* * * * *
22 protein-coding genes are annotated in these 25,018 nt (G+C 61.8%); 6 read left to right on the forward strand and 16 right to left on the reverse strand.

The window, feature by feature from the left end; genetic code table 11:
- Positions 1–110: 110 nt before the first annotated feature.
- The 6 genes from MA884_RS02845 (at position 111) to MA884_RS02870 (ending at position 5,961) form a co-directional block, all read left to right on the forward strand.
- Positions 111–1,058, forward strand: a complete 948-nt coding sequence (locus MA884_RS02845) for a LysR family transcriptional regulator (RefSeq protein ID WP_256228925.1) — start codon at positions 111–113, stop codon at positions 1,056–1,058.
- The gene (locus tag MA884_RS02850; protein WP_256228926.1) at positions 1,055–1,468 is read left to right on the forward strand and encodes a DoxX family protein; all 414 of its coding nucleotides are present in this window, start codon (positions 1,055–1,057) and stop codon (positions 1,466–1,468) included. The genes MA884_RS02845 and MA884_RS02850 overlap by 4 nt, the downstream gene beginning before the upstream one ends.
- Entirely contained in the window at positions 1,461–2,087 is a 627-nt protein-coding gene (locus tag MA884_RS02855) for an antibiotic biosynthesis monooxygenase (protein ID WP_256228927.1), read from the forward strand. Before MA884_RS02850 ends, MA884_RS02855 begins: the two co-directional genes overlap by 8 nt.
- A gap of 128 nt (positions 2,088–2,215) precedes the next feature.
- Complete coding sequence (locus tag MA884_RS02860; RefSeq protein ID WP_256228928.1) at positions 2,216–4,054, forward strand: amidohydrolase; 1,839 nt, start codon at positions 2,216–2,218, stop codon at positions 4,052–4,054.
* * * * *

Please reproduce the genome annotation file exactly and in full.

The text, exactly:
22 protein-coding genes are annotated in these 25,018 nt (G+C 61.8%); 6 read left to right on the forward strand and 16 right to left on the reverse strand.

The window, feature by feature from the left end; genetic code table 11:
- Positions 1–110: 110 nt before the first annotated feature.
- The 6 genes from MA884_RS02845 (at position 111) to MA884_RS02870 (ending at position 5,961) form a co-directional block, all read left to right on the forward strand.
- Positions 111–1,058, forward strand: a complete 948-nt coding sequence (locus MA884_RS02845) for a LysR family transcriptional regulator (RefSeq protein ID WP_256228925.1) — start codon at positions 111–113, stop codon at positions 1,056–1,058.
- The gene (locus tag MA884_RS02850; protein WP_256228926.1) at positions 1,055–1,468 is read left to right on the forward strand and encodes a DoxX family protein; all 414 of its coding nucleotides are present in this window, start codon (positions 1,055–1,057) and stop codon (positions 1,466–1,468) included. The genes MA884_RS02845 and MA884_RS02850 overlap by 4 nt, the downstream gene beginning before the upstream one ends.
- Entirely contained in the window at positions 1,461–2,087 is a 627-nt protein-coding gene (locus tag MA884_RS02855) for an antibiotic biosynthesis monooxygenase (protein ID WP_256228927.1), read from the forward strand. Before MA884_RS02850 ends, MA884_RS02855 begins: the two co-directional genes overlap by 8 nt.
- A gap of 128 nt (positions 2,088–2,215) precedes the next feature.
- Complete coding sequence (locus tag MA884_RS02860; RefSeq protein ID WP_256228928.1) at positions 2,216–4,054, forward strand: amidohydrolase; 1,839 nt, start codon at positions 2,216–2,218, stop codon at positions 4,052–4,054.